What's a Harmony animator's average rate?

I’m putting a budget together and would like to get an approximate rate for Toon Boom Harmony animation.

For 3d animation the average rate (in New Zealand) is 700 - 800 frames p/week and at US$850/week. (It’s overall rate is 2800 frames of finished animation over and 8 week schedule).

But for Harmony animation, for your standard animation style, what is expected of the average animator? And how much do you expect to earn from it? Any info you can provide will be helpful to me.

Thanking you in advance. :slight_smile:

I found out (through other means) the following…

- Average weekly frame productivity on Harmony for a basic cut out production: minimum of 1,400/1,500 frames

- Average price per frame in north America: depending on the studio, a range of USD 1.10 to 1.40 per frame.

So, doing the math, works out to be…

1500f/wk @ US$1.4/f = US$2100/wk (1 minute of animation)

1400f/wk @ US$1.1/f = US$1540/wk (56 seconds of animation)

Very interesting figures, Matt! I’d be interested in knowing your source. I hadn’t replied to your question earlier as I do not have any experience working for a known studio. As a freelancer my average production is around 35 hours per minute but sometimes it goes as high as 57 hours per minute due to including storyboard, animatic, character and background design, rigging, animating and compositing.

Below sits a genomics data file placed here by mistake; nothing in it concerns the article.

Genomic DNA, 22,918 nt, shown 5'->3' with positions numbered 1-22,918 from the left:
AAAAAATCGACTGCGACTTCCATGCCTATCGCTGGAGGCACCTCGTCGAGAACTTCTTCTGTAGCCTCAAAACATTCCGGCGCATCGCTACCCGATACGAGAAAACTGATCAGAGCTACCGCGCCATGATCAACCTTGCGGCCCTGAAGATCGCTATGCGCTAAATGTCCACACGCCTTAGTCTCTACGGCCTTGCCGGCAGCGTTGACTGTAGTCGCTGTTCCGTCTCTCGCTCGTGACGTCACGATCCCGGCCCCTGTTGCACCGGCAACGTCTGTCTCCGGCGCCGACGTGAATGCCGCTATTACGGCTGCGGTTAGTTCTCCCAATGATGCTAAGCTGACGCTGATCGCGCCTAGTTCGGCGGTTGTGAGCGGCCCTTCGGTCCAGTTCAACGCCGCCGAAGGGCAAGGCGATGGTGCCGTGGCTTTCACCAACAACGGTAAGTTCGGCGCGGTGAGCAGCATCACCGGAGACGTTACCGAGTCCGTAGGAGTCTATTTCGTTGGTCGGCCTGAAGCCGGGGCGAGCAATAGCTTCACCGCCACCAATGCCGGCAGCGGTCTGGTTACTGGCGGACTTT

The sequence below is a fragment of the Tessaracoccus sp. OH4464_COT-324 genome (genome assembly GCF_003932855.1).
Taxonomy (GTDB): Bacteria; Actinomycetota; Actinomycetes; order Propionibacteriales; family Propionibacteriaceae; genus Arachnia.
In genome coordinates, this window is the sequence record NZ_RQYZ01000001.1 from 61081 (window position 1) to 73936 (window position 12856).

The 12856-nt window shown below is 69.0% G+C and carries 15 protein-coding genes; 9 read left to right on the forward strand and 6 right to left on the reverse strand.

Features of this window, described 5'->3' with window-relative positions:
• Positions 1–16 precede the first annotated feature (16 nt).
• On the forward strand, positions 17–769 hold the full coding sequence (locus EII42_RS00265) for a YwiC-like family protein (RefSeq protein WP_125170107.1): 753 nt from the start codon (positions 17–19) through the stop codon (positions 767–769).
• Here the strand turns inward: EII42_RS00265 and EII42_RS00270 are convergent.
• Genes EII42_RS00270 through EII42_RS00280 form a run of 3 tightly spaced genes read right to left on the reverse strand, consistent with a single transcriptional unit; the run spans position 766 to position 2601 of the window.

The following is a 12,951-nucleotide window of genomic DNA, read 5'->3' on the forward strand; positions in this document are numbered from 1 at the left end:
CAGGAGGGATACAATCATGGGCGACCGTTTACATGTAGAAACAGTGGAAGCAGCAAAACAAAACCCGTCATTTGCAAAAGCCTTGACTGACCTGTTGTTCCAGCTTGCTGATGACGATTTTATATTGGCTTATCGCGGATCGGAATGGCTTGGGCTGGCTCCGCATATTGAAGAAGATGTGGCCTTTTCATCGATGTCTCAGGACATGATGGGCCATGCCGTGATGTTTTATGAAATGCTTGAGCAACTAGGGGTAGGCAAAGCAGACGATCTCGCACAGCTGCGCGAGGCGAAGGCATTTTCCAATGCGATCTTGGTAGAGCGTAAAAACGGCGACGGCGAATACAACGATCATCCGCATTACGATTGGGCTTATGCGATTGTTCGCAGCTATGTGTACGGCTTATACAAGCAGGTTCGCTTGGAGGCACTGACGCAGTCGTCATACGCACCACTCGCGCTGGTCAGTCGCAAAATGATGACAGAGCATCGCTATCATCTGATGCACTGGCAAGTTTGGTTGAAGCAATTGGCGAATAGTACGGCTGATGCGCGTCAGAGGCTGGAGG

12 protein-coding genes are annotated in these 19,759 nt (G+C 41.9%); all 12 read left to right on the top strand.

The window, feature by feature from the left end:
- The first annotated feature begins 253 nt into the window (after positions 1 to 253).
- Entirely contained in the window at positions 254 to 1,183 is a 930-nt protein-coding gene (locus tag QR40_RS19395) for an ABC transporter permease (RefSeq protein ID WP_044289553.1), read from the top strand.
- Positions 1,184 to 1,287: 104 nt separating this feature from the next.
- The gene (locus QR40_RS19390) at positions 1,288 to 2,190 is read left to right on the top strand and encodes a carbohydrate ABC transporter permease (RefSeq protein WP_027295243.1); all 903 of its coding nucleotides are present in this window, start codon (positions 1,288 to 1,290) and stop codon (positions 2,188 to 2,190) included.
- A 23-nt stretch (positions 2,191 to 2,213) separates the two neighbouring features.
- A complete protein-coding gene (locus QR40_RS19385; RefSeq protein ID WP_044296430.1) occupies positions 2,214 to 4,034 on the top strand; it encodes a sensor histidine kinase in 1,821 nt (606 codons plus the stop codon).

So I assume this is just for animating with the backgrounds all done and the characters all rigged, right?

I would assume it also has a lot to do length, there is a large initial push to build characters etc, but if you reuse then later minutes take less effort than the inital minutes.

Zebtoonz - Correct (all assets are already created- that’s just pure animation figures).

These figures are from a very good source, although I’m not at liberty to say where. Sorry. They are meant to be an AVERAGE figure though. I wanted it as standard as I could.

As Lilly said, it’s very much about style, method, quality, ammount of animation going on at once, complexity of the drawings (if drawn animation), etc. Charging flat rate per frame might be unfair.

An equation closer to the truth could perhaps look like:
frames * complexity * method * quality = rate

I think the bottom line has to do with the amount of time it takes to produce the animation. More characters, more complex rigs, more movement, more scene changes, etc., all add up to more time. So I think you have to estimate the amount of time it will take you to do a specific project and then calculate how much you need to make per hour in order to live.

It also really depends on the style. If you’re doing cutout style, it’s much faster to work with, so you’ll be expected to produce a lot more frames. If you’re doing frame-by-frame, the frame count will be less. Of course is also depends on the expected quality. Even when you’re talking about cutout production, there are varying levels of quality and complexity of rigs, so higher quality productions will have lower frame counts.

I’m not sure on the pricing side of things, though.